Perfusion is the passage of fluid through the lymphatic system or blood vessels to an organ or a tissue. The practice of perfusion scanning, is the process by which this perfusion can be observed, recorded and quantified. The term perfusion scanning encompasses a wide range of medical imaging modalities.
|Purpose||process by which perfusion can be observed|
With the ability to ascertain data on the blood flow to vital organs such as the heart and the brain, doctors are able to make quicker and more accurate choices on treatment for patients. Nuclear medicine has been leading perfusion scanning for some time, although the modality has certain pitfalls. It is often dubbed 'unclear medicine' as the scans produced may appear to the untrained eye as just fluffy and irregular patterns. More recent developments in CT and MRI have meant clearer images and solid data, such as graphs depicting blood flow, and blood volume charted over a fixed period of time.
Using radioactive microspheres is an older method of measuring perfusion than the more recent imaging techniques. This process involves labeling microspheres with radioactive isotopes and injecting these into the test subject. Perfusion measurements are taken by comparing the radioactivity of selected regions within the body to radioactivity of blood samples withdrawn at the time of microsphere injection.
Later, techniques were developed to substitute radioactively labeled microspheres for fluorescent microspheres.
The method by which perfusion to an organ measured by CT is still a relatively new concept, although the original framework and principles were concretely laid out as early as 1980 by Leon Axel at University of California San Francisco. It is most commonly carried out for neuroimaging using dynamic sequential scanning of a pre-selected region of the brain during the injection of a bolus of iodinated contrast material as it travels through the vasculature. Various mathematical models can then be used to process the raw temporal data to ascertain quantitative information such as rate of cerebral blood flow (CBF) following an ischemic stroke or aneurysmal subarachnoid hemorrhage. Practical CT perfusion as performed on modern CT scanners was first described by Ken Miles, Mike Hayball and Adrian Dixon from Cambridge UK and subsequently developed by many individuals including Matthias Koenig and Ernst Klotz in Germany, and later by Max Wintermark in Switzerland and Ting-Yim Lee in Ontario, Canada.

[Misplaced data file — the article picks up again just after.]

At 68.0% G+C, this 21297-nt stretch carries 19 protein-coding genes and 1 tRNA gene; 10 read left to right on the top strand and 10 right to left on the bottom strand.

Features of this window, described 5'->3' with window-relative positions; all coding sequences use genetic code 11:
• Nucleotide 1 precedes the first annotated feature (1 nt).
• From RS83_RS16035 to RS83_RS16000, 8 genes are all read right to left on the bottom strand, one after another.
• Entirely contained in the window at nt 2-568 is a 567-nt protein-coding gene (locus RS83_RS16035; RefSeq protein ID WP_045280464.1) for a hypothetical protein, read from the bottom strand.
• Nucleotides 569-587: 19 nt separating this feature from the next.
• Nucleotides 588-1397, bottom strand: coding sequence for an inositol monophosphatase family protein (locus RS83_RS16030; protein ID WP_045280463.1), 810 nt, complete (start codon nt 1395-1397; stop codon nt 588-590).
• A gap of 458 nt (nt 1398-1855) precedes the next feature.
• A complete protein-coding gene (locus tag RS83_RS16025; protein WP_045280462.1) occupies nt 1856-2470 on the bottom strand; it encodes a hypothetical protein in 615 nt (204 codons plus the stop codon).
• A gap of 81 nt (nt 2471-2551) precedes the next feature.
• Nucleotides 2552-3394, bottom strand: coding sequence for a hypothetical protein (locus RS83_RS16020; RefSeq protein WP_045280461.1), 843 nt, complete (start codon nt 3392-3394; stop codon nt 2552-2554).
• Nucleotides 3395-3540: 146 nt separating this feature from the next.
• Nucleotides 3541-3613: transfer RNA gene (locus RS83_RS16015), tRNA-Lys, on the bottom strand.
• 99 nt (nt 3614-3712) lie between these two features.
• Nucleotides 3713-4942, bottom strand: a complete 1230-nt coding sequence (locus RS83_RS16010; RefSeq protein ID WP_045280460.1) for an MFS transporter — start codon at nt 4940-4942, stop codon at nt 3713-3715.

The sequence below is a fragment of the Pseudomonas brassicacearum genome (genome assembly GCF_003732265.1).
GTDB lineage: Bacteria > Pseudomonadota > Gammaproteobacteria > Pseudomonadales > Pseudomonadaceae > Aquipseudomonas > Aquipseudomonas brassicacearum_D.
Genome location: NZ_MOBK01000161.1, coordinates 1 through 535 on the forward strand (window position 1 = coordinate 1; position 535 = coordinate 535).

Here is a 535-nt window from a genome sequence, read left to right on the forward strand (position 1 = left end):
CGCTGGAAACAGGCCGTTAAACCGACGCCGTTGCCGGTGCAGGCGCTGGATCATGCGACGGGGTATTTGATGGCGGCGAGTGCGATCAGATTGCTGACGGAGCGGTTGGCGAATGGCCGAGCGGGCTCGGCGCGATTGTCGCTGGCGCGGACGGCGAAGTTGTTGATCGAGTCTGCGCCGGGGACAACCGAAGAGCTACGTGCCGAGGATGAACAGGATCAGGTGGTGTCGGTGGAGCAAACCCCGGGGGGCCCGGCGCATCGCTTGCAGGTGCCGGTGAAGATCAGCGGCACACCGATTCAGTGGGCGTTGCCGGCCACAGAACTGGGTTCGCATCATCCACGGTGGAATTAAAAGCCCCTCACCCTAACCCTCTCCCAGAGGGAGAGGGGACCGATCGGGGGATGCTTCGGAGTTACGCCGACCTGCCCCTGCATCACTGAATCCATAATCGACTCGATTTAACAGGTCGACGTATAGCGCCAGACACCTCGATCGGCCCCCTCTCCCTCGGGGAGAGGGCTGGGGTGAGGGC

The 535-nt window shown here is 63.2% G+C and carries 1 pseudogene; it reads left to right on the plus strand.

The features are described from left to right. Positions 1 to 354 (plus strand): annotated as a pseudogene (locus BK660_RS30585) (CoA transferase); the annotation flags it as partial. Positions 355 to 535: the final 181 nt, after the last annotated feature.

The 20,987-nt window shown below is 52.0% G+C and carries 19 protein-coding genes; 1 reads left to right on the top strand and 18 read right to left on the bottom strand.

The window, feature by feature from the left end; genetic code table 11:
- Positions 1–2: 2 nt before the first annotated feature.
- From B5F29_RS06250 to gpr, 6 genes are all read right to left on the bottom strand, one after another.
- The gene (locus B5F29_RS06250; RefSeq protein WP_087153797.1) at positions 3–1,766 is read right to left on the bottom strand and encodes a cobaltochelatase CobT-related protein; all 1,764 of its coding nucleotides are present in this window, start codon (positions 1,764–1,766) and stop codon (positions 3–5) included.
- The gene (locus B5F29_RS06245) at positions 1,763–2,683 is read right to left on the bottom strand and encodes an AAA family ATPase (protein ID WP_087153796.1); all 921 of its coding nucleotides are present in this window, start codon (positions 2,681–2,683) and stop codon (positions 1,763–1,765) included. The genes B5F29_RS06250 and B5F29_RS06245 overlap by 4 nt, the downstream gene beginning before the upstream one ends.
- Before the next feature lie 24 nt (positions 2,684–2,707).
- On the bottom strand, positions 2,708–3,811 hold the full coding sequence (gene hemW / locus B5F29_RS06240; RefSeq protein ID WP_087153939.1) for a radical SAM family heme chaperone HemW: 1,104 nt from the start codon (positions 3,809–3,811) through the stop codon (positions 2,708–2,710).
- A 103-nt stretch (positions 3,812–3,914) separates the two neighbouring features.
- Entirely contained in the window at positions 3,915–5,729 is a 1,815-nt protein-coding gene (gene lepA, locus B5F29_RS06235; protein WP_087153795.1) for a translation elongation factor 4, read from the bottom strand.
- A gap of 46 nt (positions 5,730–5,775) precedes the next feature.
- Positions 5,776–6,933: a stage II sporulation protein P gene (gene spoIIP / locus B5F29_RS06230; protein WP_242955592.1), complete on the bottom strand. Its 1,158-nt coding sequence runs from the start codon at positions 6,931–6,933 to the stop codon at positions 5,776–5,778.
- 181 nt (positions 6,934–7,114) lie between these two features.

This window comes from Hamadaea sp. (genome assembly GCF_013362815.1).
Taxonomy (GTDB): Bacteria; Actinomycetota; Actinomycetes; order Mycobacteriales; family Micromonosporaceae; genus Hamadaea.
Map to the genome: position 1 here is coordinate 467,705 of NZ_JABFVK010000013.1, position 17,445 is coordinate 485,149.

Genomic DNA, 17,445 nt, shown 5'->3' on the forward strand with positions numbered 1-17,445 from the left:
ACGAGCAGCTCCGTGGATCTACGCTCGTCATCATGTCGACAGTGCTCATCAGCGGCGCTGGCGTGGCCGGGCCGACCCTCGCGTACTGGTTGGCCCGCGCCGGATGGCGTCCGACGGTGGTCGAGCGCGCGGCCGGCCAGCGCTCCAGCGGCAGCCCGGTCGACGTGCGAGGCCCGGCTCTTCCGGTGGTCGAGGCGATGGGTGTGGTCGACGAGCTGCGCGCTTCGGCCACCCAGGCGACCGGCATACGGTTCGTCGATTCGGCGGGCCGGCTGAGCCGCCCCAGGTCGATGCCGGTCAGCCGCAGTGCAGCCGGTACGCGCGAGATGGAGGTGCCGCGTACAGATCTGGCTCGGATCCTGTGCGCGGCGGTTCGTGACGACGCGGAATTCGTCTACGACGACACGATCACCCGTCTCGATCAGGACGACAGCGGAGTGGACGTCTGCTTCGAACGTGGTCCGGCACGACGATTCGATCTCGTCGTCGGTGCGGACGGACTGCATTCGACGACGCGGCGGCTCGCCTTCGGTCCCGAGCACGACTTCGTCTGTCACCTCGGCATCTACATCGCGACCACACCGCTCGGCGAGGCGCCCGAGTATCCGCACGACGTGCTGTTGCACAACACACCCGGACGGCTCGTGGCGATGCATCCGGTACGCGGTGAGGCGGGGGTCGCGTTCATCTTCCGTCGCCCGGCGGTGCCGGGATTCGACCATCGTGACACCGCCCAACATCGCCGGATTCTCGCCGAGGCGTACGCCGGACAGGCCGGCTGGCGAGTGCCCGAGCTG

There are different techniques of Perfusion MRI, the most common being dynamic contrast-enhanced (DCE), dynamic susceptibility contrast imaging (DSC), and arterial spin labelling (ASL).
In DSC, Gadolinium contrast agent (Gd) is injected (usually intravenously) and a time series of fast T2*-weighted images is acquired. As Gadolinium passes through the tissues, it induces a reduction of T2* in the nearby water protons; the corresponding decrease in signal intensity observed depends on the local Gd concentration, which may be considered a proxy for perfusion. The acquired time series data are then postprocessed to obtain perfusion maps with different parameters, such as BV (blood volume), BF (blood flow), MTT (mean transit time) and TTP (time to peak).
DCE-MRI also uses intravenous Gd contrast, but the time series is T1-weighted and gives increased signal intensity corresponding to local Gd concentration. Modelling of DCE-MRI yields parameters related to vascular permeability and extravasation transfer rate (see main article on perfusion MRI).
Arterial spin labelling (ASL) has the advantage of not relying on an injected contrast agent, instead inferring perfusion from a drop in signal observed in the imaging slice arising from inflowing spins (outside the imaging slice) having been selectively saturated. A number of ASL schemes are possible, the simplest being flow alternating inversion recovery (FAIR) which requires two acquisitions of identical parameters with the exception of the out-of-slice saturation; the difference in the two images is theoretically only from inflowing spins, and may be considered a 'perfusion map'.
Nuclear medicine uses radioactive isotopes for the diagnosis and treatment of patients. Whereas radiology provides data mostly on structure, nuclear medicine provides complementary information about function. All nuclear medicine scans give information to the referrering clinician on the function of the system they are imaging.
Specific techniques used are generally either of the following:
- Single-photon emission computed tomography (SPECT), which creates 3-dimensional images of the target organ or organ system.
- Scintigraphy, creating 2-dimensional images.
Ventilation/perfusion scans, sometimes called a VQ (V=Ventilation, Q=perfusion) scan, is a way of identifying mismatched areas of blood and air supply to the lungs. It is primarily used to detect a pulmonary embolus.